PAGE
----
Renowned art critic — and Bloomsbury Group member — Clive Bell’s study at Charleston. Photograph by James Bellorini, courtesy of Charleston.

In 1916, at the height of the First World War, painters Vanessa Bell and Duncan Grant left London, settling amongst the sprawling South Downs in East Sussex. They moved into Bell’s home, Charleston, a quaint farmhouse where they could find the creative and ideological freedoms they craved. The house became their canvas, every surface transformed into a work of art.

Charleston also became a popular gathering place for the Bloomsbury Group, a circle of artists, writers and thinkers, friends, lovers and family who made immense contributions to British and modernist art during the early 20th century. Grant and Bell were key members of the group, as was Bell’s sister — writer Virginia Woolf — and husband, art critic Clive Bell.

The Bloomsbury Group led unconventional lifestyles. They were politically, socially and sexually liberal, with a series of complicated relationships and affairs between members. Writer Dorothy Parker famously said, “they lived in squares, painted in circles and loved in triangles.” The group’s rebellious, even radical, reputation could, at times, overshadow their creative successes. Nevertheless, their contribution to 20th-century art and culture is unquestionable.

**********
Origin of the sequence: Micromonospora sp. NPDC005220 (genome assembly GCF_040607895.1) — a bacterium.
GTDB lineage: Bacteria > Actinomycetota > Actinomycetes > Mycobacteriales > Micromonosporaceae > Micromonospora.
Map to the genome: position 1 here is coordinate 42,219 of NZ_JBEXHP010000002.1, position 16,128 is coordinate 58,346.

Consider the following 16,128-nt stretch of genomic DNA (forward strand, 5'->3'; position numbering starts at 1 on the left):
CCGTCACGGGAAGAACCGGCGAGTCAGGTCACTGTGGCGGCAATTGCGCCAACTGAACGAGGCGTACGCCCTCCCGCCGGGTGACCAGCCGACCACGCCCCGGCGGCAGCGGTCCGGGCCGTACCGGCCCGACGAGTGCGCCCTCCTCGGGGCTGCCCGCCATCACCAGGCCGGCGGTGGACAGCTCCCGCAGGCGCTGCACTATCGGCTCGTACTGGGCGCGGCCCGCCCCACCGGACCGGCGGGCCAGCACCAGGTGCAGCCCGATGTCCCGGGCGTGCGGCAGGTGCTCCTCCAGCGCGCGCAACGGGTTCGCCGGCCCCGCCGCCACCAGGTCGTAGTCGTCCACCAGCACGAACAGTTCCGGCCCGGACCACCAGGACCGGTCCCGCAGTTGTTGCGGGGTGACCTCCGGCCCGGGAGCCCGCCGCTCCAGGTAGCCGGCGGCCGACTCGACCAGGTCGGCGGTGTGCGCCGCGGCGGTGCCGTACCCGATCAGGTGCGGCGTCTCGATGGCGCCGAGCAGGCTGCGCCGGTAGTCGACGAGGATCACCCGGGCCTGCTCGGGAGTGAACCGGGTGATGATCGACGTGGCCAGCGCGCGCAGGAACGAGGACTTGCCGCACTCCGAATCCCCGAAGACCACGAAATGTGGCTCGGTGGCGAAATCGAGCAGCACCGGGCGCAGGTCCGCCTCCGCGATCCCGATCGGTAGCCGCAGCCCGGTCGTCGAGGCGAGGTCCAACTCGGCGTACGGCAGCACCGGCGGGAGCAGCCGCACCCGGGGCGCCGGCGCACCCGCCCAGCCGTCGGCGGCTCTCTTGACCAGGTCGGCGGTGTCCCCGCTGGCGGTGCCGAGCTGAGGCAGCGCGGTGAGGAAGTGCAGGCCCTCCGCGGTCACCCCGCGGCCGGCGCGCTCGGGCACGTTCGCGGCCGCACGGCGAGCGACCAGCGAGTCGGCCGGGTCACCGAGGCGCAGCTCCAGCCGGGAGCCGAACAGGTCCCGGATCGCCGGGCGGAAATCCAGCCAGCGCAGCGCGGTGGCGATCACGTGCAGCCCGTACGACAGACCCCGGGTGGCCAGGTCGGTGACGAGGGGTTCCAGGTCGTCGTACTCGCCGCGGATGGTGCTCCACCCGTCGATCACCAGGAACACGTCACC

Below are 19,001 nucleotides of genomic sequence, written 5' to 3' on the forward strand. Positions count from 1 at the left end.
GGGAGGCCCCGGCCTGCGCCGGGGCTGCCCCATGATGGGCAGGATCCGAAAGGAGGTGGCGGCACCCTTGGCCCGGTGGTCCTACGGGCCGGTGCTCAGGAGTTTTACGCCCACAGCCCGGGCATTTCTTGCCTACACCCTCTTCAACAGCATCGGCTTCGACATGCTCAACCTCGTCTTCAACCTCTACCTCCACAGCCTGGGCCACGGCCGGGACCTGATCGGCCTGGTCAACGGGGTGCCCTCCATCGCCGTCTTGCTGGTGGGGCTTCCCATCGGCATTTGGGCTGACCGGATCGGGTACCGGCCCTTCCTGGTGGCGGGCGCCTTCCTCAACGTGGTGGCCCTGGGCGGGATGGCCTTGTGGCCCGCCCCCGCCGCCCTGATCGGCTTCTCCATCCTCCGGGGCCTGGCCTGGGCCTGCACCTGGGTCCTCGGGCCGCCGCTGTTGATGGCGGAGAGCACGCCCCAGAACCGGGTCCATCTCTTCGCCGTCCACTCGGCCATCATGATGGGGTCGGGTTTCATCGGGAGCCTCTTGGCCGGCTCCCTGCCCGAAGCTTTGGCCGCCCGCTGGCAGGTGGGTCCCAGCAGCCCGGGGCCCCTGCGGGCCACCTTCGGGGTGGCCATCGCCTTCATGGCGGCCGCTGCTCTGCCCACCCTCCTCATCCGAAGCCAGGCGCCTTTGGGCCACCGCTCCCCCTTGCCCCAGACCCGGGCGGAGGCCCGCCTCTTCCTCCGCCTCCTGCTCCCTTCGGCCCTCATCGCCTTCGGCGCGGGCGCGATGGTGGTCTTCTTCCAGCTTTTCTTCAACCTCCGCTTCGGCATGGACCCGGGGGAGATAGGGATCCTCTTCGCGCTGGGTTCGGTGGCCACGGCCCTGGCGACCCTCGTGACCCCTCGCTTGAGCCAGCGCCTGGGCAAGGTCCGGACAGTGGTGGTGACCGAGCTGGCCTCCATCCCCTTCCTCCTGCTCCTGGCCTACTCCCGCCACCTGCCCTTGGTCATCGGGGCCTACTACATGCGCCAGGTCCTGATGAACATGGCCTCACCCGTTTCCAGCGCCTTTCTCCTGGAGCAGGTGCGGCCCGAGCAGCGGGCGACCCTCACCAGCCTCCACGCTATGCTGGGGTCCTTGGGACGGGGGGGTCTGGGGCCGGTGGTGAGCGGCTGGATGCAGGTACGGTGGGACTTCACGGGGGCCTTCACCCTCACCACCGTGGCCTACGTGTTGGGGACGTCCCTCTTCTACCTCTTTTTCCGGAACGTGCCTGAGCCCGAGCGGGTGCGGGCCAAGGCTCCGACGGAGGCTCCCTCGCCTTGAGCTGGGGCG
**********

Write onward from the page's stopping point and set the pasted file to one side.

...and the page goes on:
Following Grant’s death in 1978, Charleston Farmhouse was restored and made open to the public. To this day, visitors can step inside the colorful home and experience first-hand the incredible world that the Bloomsbury Group created there.

Details from Duncan Grant’s studio, left, and the dining room at Charleston, right. Photographs by Lee Robbins, courtesy of Charleston.

More to explore in Culture